Furthermore, lonelier people tend to lose social skills. According to Gabriella Rosen Kellerman, a psychiatrist and chief innovation officer for workplace consulting firm BetterUp: “You overshare or undershare. You’re hypervigilant to social threat. You’re less collaborative.” So when people need other people the most, they ironically can’t help but push people away.
Sebastian Junger in his book Tribe: On Homecoming and Belonging talks to one veteran who describes his deployment as the first time in his life that he was in a community where “we could help each other without fear.” Pete Davis, in his book Dedicated, notes that it’s not just lack of community that people are craving but the “accountability that comes with being part of a mission-driven community.”
Soldiers are in extremely stressful environments but that community of helping each other without fear keeps them together. Lawyers have no such community. Further, lawyers are far disconnected from a mission-driven office, unless that mission consists of billable hours. It used to be that lawyers knew their clients and had more control over their work. Now it’s an elbows-out race to the top against your colleagues and you have no idea what you’re even ultimately doing day-to-day. This lack of community and lack of purpose is dispiriting.
How to Deal with Lawyer Burnout
Even if you don’t think lawyer burnout is real, the cure for it is real. It involves improving your own mental and physical health, finding community and meaning in your life, and making changes to improve your work and life situations.
Know You’re Not Alone
There are no shortage of stories of lawyer burnout. Lawyers disproportionately suffer from anxiety and depression. Ours is the only profession with an entire industry devoted to helping them quit their jobs.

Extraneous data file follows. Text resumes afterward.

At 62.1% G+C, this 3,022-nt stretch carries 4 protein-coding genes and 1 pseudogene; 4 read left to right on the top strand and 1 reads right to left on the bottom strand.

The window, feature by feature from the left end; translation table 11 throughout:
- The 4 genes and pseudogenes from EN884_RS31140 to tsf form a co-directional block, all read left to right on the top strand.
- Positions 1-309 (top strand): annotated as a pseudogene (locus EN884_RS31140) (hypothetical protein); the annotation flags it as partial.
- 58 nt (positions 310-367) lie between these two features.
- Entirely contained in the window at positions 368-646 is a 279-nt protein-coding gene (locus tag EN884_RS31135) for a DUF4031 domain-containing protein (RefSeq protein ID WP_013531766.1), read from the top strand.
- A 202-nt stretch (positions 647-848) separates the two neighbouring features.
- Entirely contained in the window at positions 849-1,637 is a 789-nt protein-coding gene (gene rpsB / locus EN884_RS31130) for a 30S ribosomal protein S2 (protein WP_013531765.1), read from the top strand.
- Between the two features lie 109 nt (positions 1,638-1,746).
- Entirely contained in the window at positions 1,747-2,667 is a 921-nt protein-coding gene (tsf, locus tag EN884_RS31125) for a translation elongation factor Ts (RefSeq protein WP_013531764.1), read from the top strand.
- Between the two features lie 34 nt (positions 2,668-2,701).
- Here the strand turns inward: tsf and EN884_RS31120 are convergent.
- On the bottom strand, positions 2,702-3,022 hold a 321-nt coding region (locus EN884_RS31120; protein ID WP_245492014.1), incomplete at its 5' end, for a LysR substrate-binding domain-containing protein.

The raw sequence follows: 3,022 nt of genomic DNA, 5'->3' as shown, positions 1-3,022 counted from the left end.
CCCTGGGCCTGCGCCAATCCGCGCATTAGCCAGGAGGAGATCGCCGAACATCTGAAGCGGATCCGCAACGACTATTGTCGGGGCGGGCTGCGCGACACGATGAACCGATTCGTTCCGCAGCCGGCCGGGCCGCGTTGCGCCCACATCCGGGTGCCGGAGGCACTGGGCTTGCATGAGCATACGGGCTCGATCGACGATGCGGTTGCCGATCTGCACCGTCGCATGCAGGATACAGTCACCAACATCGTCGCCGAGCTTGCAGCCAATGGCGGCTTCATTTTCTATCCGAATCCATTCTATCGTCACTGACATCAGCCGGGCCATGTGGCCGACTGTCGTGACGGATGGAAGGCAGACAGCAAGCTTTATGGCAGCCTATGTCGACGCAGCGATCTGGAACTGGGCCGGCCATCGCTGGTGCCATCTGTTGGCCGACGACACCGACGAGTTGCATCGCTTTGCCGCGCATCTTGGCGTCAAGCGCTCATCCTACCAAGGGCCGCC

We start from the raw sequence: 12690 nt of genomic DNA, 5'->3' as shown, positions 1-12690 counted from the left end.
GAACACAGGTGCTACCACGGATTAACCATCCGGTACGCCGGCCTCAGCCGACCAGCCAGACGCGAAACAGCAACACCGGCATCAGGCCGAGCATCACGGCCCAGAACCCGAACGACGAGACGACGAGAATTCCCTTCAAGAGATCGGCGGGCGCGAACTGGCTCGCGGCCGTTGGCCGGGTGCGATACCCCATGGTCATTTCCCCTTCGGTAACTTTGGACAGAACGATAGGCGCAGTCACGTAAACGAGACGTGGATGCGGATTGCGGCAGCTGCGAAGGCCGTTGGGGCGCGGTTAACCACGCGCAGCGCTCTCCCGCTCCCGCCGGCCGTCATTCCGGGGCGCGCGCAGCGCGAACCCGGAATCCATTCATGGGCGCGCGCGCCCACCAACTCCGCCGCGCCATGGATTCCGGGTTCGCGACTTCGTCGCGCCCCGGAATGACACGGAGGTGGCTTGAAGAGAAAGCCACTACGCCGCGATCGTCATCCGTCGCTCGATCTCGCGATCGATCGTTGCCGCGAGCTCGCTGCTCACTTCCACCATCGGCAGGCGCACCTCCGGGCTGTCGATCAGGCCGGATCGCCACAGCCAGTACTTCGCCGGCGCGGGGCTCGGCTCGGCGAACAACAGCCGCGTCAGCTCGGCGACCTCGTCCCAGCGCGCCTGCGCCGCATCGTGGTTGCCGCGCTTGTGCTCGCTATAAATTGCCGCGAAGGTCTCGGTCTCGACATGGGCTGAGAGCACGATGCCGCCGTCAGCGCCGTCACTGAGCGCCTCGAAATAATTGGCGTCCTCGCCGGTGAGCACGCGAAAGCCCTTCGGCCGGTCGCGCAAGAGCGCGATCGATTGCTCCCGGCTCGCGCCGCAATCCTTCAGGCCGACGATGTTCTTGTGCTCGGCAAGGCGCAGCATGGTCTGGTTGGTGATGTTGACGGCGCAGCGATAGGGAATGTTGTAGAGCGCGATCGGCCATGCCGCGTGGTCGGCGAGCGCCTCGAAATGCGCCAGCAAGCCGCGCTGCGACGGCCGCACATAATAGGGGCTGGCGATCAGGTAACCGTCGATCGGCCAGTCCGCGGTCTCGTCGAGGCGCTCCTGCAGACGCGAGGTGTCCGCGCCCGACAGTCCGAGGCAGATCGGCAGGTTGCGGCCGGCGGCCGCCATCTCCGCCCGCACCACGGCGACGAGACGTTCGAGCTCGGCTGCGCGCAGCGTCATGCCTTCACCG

Lack of community may be part of the cause for burnout, but creating community may be one of the ways out. Consider a confidential support group of other burned out lawyers. Many local bar associations offer groups and you can even create your own. Also check out the the Lawyers Depression Project for more resources.
Know It’s Not Your Fault
Plenty of excellent lawyers suffer from burnout.
[Burnout] tends to hit the best employees, those with enthusiasm who accept responsibility readily and whose job is an important part of their identity
Burnout isn’t a sign that you are bad at your job. If anything, your conscientiousness and perfectionism (great attributes for lawyers) have led you down a path of self-doubt and burnout.
Empathy is the feeling and understanding of someone else’s pain or suffering. Compassion is the action that flows from empathy.
Compassion helps reduce one’s stress, aid with emotions, resilience, and well-being. Studies show that high compassion is associated with lower burnout, lower depression symptoms, a higher sense of personal accomplishment and enhanced quality of life; and low compassion is associated with high burnout. This holds true not just for the naturally compassionate but also for those who engage in compassion training